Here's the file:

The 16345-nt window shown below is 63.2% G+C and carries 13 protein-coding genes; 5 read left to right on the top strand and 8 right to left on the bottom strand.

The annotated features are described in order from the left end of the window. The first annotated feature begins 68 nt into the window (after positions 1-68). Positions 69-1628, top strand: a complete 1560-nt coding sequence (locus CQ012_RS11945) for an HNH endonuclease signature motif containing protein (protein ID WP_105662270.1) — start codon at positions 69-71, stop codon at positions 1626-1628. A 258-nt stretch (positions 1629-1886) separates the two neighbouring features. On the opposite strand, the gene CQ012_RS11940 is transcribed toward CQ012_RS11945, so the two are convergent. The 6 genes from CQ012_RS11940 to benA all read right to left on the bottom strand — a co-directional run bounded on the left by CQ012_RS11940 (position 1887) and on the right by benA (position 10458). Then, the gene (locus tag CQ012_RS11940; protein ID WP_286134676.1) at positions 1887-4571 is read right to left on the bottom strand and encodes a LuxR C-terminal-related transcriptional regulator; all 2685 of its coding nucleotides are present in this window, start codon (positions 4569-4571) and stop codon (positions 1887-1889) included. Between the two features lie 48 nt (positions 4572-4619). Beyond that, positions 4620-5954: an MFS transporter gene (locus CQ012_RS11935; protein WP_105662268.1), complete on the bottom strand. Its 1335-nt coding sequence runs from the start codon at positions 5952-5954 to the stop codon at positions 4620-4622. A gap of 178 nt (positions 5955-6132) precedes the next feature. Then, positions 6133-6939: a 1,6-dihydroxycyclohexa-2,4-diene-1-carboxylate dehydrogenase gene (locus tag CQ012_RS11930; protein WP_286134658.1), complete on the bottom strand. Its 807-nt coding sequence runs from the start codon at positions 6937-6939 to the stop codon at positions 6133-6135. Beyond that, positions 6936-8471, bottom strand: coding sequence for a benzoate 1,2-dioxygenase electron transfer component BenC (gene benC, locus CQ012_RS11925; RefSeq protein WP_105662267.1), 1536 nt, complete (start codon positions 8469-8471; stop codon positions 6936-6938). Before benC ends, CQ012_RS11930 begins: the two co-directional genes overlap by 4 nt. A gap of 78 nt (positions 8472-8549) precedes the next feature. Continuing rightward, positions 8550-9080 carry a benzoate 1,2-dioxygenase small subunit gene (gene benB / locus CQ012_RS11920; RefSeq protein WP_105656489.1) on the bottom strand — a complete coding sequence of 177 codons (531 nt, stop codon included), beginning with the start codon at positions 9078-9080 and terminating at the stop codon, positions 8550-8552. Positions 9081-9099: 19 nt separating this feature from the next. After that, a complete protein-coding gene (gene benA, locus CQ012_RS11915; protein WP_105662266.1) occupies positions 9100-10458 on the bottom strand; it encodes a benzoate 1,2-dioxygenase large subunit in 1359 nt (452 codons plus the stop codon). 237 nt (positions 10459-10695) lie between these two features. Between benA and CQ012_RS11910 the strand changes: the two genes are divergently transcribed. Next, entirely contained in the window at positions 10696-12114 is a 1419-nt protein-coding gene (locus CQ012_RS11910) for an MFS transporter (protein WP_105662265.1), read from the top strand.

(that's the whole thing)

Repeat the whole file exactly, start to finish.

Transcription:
The 16345-nt window shown below is 63.2% G+C and carries 13 protein-coding genes; 5 read left to right on the top strand and 8 right to left on the bottom strand.

The annotated features are described in order from the left end of the window. The first annotated feature begins 68 nt into the window (after positions 1-68). Positions 69-1628, top strand: a complete 1560-nt coding sequence (locus CQ012_RS11945) for an HNH endonuclease signature motif containing protein (protein ID WP_105662270.1) — start codon at positions 69-71, stop codon at positions 1626-1628. A 258-nt stretch (positions 1629-1886) separates the two neighbouring features. On the opposite strand, the gene CQ012_RS11940 is transcribed toward CQ012_RS11945, so the two are convergent. The 6 genes from CQ012_RS11940 to benA all read right to left on the bottom strand — a co-directional run bounded on the left by CQ012_RS11940 (position 1887) and on the right by benA (position 10458). Then, the gene (locus tag CQ012_RS11940; protein ID WP_286134676.1) at positions 1887-4571 is read right to left on the bottom strand and encodes a LuxR C-terminal-related transcriptional regulator; all 2685 of its coding nucleotides are present in this window, start codon (positions 4569-4571) and stop codon (positions 1887-1889) included. Between the two features lie 48 nt (positions 4572-4619). Beyond that, positions 4620-5954: an MFS transporter gene (locus CQ012_RS11935; protein WP_105662268.1), complete on the bottom strand. Its 1335-nt coding sequence runs from the start codon at positions 5952-5954 to the stop codon at positions 4620-4622. A gap of 178 nt (positions 5955-6132) precedes the next feature. Then, positions 6133-6939: a 1,6-dihydroxycyclohexa-2,4-diene-1-carboxylate dehydrogenase gene (locus tag CQ012_RS11930; protein WP_286134658.1), complete on the bottom strand. Its 807-nt coding sequence runs from the start codon at positions 6937-6939 to the stop codon at positions 6133-6135. Beyond that, positions 6936-8471, bottom strand: coding sequence for a benzoate 1,2-dioxygenase electron transfer component BenC (gene benC, locus CQ012_RS11925; RefSeq protein WP_105662267.1), 1536 nt, complete (start codon positions 8469-8471; stop codon positions 6936-6938). Before benC ends, CQ012_RS11930 begins: the two co-directional genes overlap by 4 nt. A gap of 78 nt (positions 8472-8549) precedes the next feature. Continuing rightward, positions 8550-9080 carry a benzoate 1,2-dioxygenase small subunit gene (gene benB / locus CQ012_RS11920; RefSeq protein WP_105656489.1) on the bottom strand — a complete coding sequence of 177 codons (531 nt, stop codon included), beginning with the start codon at positions 9078-9080 and terminating at the stop codon, positions 8550-8552. Positions 9081-9099: 19 nt separating this feature from the next. After that, a complete protein-coding gene (gene benA, locus CQ012_RS11915; protein WP_105662266.1) occupies positions 9100-10458 on the bottom strand; it encodes a benzoate 1,2-dioxygenase large subunit in 1359 nt (452 codons plus the stop codon). 237 nt (positions 10459-10695) lie between these two features. Between benA and CQ012_RS11910 the strand changes: the two genes are divergently transcribed. Next, entirely contained in the window at positions 10696-12114 is a 1419-nt protein-coding gene (locus CQ012_RS11910) for an MFS transporter (protein WP_105662265.1), read from the top strand.